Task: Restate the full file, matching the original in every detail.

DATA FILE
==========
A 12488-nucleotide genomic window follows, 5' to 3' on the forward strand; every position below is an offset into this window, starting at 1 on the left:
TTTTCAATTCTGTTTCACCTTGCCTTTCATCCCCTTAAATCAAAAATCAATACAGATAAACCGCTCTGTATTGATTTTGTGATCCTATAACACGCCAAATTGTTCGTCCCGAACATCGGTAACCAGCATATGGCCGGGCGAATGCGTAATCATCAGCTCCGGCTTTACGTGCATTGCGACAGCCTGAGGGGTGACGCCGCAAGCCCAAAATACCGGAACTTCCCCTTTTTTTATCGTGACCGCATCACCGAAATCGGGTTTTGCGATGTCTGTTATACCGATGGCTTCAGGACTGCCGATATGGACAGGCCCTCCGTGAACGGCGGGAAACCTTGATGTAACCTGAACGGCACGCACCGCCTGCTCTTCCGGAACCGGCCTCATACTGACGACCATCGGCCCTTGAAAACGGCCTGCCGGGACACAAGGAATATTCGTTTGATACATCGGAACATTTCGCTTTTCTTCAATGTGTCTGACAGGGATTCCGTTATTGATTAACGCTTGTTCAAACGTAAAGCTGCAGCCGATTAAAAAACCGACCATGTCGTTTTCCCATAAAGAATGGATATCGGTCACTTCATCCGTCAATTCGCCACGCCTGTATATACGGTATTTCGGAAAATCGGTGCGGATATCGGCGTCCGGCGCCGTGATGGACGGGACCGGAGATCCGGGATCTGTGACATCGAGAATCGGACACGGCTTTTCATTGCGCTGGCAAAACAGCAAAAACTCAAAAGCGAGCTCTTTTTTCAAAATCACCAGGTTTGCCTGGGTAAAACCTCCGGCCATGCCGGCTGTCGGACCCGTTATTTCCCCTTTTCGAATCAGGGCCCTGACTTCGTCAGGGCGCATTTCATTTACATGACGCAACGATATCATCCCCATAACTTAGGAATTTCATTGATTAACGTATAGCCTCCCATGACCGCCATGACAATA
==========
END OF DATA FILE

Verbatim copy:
A 12488-nucleotide genomic window follows, 5' to 3' on the forward strand; every position below is an offset into this window, starting at 1 on the left:
TTTTCAATTCTGTTTCACCTTGCCTTTCATCCCCTTAAATCAAAAATCAATACAGATAAACCGCTCTGTATTGATTTTGTGATCCTATAACACGCCAAATTGTTCGTCCCGAACATCGGTAACCAGCATATGGCCGGGCGAATGCGTAATCATCAGCTCCGGCTTTACGTGCATTGCGACAGCCTGAGGGGTGACGCCGCAAGCCCAAAATACCGGAACTTCCCCTTTTTTTATCGTGACCGCATCACCGAAATCGGGTTTTGCGATGTCTGTTATACCGATGGCTTCAGGACTGCCGATATGGACAGGCCCTCCGTGAACGGCGGGAAACCTTGATGTAACCTGAACGGCACGCACCGCCTGCTCTTCCGGAACCGGCCTCATACTGACGACCATCGGCCCTTGAAAACGGCCTGCCGGGACACAAGGAATATTCGTTTGATACATCGGAACATTTCGCTTTTCTTCAATGTGTCTGACAGGGATTCCGTTATTGATTAACGCTTGTTCAAACGTAAAGCTGCAGCCGATTAAAAAACCGACCATGTCGTTTTCCCATAAAGAATGGATATCGGTCACTTCATCCGTCAATTCGCCACGCCTGTATATACGGTATTTCGGAAAATCGGTGCGGATATCGGCGTCCGGCGCCGTGATGGACGGGACCGGAGATCCGGGATCTGTGACATCGAGAATCGGACACGGCTTTTCATTGCGCTGGCAAAACAGCAAAAACTCAAAAGCGAGCTCTTTTTTCAAAATCACCAGGTTTGCCTGGGTAAAACCTCCGGCCATGCCGGCTGTCGGACCCGTTATTTCCCCTTTTCGAATCAGGGCCCTGACTTCGTCAGGGCGCATTTCATTTACATGACGCAACGATATCATCCCCATAACTTAGGAATTTCATTGATTAACGTATAGCCTCCCATGACCGCCATGACAATA